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A beginner question, bear with me: I'm just wondering under what circumstances one should use a build tool like nant or msbuild? I'm working on a medium sized application (.net 3.0), every developer is doing his work and builds on his machine checking his code changes into the repository as he goes. Once we're all done, I'll get all the code from the repository, make a clean build on my machine and we deploy the binaries. Just out of curiosity, where comes the build tool in?

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8 Answers 8

up vote 13 down vote accepted

The short answer is always.

Each developer should be building using the build script before checking code in. The people building the release should be using the build script to build the release. Your buildbots should be using the build script to build and test the code that's been checked in.

Doing this allows all the developers, testers and buildbots to have a consistent, repeatable build. After all, The F5 Key Is Not a Build Process.

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Isn't this a bit too harsh? Is it really worth it e.g. spending 20 mins on a build script for a 2 days one-man exploration project that once finished will be archived and never seen again? –  ddimitrov Oct 14 '08 at 14:08
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@ddimitrov: yes, it is worth it. I'd wager 99% of the time, that "2 day exporation" will end up becoming some vital piece of production code (probably an internal tool, not a product, but still vital). –  rmeador Oct 14 '08 at 14:40

A build tool should be used when your process for building becomes longer than one command. It should be used to get your standard build process back down into one command. If your build process is longer than one command, then you have the opportunity for errors to creep in from missed/duplicated/incorrect commands being done during a build.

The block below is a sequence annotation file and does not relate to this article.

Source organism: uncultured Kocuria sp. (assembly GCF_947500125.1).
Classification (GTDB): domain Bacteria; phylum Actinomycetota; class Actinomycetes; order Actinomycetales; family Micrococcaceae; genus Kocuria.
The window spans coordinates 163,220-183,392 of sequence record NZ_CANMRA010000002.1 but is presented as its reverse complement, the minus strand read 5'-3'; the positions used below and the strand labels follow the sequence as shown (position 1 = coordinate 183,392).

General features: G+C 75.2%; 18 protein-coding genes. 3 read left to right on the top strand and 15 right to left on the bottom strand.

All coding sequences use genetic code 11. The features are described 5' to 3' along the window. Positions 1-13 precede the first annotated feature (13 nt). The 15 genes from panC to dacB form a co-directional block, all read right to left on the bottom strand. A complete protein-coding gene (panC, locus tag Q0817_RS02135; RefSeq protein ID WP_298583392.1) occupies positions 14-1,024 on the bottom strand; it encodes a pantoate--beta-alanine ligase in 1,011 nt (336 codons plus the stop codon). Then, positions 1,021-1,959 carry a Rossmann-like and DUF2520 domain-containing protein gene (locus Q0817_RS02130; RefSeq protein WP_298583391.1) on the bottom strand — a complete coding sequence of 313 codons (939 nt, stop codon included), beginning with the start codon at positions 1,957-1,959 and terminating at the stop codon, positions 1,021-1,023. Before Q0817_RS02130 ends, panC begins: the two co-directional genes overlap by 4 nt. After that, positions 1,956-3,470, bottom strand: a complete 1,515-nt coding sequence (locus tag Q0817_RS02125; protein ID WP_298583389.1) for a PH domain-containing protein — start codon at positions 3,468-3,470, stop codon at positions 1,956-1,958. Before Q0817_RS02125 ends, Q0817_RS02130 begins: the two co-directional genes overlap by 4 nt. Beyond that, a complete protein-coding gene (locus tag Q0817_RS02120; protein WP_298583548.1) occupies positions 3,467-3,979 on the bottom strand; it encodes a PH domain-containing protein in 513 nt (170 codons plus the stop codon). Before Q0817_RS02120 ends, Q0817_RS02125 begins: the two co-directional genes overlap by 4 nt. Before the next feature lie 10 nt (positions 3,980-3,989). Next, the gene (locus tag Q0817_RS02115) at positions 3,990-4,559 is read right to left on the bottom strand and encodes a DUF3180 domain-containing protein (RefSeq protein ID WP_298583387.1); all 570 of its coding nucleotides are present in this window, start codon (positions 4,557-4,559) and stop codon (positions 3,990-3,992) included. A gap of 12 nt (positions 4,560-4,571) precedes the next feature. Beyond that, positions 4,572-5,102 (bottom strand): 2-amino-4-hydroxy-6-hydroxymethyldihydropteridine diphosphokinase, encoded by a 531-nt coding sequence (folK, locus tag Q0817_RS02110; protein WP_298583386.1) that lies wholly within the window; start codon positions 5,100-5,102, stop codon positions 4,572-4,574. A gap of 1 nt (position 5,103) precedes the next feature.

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I think any non-trivial application needs a 'build tool'. We use the term Continuous Integration where I work. There are very exceptional cases (e.g.: I'm building a sample app to learn how feature X works), but aside from those, you'll never regret having a solid build process.

I guess that if the development team was made up of one person... I'd still set up a build system including a repository, a building tool, and multiple suites of tests. Yes, maintaining the build system costs time and money, but it will pay off (I've been working for 40 months now on a project that started with 6 developers, and includes about 30 developers now; it did pay off for us a number of times) in terms of quality control, and the sooner quality issues are detected, the cheape they are to fix.

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Continuous Integration (something I'm currently helping implement at my current job) is a bit different from just having a build tool, although it is impossible to do without an automated build :) –  workmad3 Oct 14 '08 at 13:02

It sounds like you are using an IDE to do your build. It essentially is a build tool; you are already using one. You should switch tools when the one you are using becomes more of a problem than a solution.

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When you start doing releases or when your build exceeds certain number of manual steps (you'll notice when it starts getting annoying.) I've written an old blog entry on this topic which you might find interesting.

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If you want to automate anything it's good to use nant/msbuild. For example: 1. check in 2. build 3. test and code coverage

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Are you developing with Visual Studio? In that case, you are already using msbuild, since that is the underlying build engine of Visual Studio. Actually, a Visual Studio project file is nothing more than a msbuild script.

Apart from that, you can use the build engine on a dedicated build system, so that your binaries can be built unattended and without having Visual Studio installed. You can also use that for unit-testing.

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Agreeing with and expanding on zacherates' answer ... Yes, you should always have some repeatable build process. While technically Visual Studio projects are MSBuild files, it's better to have the "official" build process be separate of the development environment.

In my mind, this is true no matter how big (or small) the team is. I use NAnt and CruiseControl.NET at home, where all I tend to work on are scratch projects and experiments. At work, we use a similar setup, but a bit more structured in how the NAnt scripts are put together.

It's definitely worth your time to look into it. It's not a cure-all, but it is a best practice for knowing exactly which build was released when, and what's in the wild. Being able to identify your compiled code is half the troubleshooting battle! :)

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